The bulk use and storage of poison gases like chlorine at chemical facilities and wastewater and drinking water plants currently puts millions of Americans at risk of a Bhopal magnitude chemical disaster. In fact, as Greenpeace’s John Deans points out at thenation.com, one in three people in this country live in the danger zones around the highest risk plants.
It is time for President Obama to authorize the EPA to fully implement chemical disaster prevention under the Clean Air Act. This could help temper the risk of chemical disaster. In recent months, fifty-nine organizations filed an official petition with the EPA while more than 60,000 people have signed a petition calling for safer chemical plants. Add your name to the cause. After weighing in, share this post (and this interactive map) with friends, family and your Facebook and Twitter communities.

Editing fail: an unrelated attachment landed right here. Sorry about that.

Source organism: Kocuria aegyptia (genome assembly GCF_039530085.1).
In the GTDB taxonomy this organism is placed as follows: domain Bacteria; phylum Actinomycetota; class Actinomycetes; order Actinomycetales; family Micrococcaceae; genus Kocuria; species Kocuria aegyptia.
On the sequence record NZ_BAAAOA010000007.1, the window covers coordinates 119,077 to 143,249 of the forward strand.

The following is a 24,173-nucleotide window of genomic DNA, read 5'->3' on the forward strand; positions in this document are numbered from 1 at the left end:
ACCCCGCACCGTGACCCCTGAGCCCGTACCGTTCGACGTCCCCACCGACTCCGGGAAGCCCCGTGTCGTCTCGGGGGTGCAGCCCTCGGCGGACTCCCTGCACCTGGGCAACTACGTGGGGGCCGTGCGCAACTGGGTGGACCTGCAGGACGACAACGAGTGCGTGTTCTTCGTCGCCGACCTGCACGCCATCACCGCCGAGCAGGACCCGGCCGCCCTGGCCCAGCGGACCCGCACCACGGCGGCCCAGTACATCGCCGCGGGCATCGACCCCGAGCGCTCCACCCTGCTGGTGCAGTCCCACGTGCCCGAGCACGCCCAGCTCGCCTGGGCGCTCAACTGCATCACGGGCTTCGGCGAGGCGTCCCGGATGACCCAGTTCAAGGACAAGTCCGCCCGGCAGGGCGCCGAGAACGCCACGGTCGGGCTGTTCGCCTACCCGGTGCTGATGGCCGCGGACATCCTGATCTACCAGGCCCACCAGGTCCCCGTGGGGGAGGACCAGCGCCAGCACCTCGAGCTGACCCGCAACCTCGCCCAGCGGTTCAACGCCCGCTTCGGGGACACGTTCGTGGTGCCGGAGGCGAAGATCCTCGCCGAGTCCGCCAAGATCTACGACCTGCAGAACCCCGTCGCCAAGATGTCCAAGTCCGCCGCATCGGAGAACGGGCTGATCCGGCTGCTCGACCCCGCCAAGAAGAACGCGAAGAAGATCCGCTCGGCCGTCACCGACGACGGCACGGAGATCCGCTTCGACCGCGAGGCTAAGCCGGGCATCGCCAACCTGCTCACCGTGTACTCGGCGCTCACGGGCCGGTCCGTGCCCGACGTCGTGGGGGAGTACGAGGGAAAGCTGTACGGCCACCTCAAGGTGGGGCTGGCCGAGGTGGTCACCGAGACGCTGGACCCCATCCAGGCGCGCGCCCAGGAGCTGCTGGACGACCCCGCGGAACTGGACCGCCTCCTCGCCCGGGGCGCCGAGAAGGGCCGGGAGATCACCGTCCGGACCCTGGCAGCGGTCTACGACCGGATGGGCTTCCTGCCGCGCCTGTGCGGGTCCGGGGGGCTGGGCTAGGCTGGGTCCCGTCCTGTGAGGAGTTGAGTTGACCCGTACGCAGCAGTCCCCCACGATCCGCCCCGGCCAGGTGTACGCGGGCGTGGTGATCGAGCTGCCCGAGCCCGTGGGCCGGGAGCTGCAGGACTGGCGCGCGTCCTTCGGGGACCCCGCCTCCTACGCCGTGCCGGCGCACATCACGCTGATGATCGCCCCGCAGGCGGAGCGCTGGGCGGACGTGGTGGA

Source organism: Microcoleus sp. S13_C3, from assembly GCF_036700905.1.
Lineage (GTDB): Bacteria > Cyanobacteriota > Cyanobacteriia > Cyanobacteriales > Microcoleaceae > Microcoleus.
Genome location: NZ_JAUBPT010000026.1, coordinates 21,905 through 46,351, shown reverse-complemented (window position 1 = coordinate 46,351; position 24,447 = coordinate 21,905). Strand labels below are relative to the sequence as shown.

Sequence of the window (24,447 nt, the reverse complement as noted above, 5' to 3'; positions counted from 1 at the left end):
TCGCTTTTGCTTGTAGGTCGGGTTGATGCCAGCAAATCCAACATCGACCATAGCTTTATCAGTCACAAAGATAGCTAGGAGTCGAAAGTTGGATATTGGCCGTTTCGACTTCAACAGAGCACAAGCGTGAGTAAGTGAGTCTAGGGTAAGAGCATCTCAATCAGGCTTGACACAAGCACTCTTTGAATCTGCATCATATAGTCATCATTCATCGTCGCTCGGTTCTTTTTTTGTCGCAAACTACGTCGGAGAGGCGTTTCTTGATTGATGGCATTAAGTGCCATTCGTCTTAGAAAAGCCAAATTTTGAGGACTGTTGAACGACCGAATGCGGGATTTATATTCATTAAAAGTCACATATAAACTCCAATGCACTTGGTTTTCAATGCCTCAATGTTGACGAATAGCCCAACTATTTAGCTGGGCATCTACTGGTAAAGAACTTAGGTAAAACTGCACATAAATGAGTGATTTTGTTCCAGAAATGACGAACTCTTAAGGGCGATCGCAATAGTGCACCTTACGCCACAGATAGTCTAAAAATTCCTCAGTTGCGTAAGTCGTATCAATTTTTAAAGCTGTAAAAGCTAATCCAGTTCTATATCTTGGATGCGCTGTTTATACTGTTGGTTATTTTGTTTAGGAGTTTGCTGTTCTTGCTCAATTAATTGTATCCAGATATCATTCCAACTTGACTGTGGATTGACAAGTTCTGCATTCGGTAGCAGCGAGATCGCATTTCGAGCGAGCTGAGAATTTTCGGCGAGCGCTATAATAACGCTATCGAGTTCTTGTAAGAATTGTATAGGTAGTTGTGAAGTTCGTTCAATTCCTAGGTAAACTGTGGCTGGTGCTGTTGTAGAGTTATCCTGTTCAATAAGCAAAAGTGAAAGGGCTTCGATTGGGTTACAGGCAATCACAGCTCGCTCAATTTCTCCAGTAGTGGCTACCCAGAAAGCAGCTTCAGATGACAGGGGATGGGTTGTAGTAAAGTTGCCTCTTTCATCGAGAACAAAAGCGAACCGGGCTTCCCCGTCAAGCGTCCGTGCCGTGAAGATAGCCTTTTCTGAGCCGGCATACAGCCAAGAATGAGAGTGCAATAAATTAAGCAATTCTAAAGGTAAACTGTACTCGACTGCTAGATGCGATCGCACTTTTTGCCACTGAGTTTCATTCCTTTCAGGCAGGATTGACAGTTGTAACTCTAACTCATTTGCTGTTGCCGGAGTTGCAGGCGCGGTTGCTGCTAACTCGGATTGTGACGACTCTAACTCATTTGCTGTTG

In this post and related slide show at Huffington Post, Deans details ten of the most dangerous chemical plants in the US.
For this video, Greenpeace talked to residents of Los Angeles about local chemical plants that put their communities at risk.
A weekly guide to meaningful action, this blog connects readers with resources to channel the outrage so many feel after reading about abuses of power and privilege. Far from a comprehensive digest of all worthy groups working on behalf of the social good, Take Action seeks to shine a bright light on one concrete step that Nation readers can take each week. To broaden the conversation, we’ll publish a weekly follow-up post detailing the response and featuring additional campaigns and initiatives that we hope readers will check out. Toward that end, please use the comments field to give us ideas. With your help, we can make real change.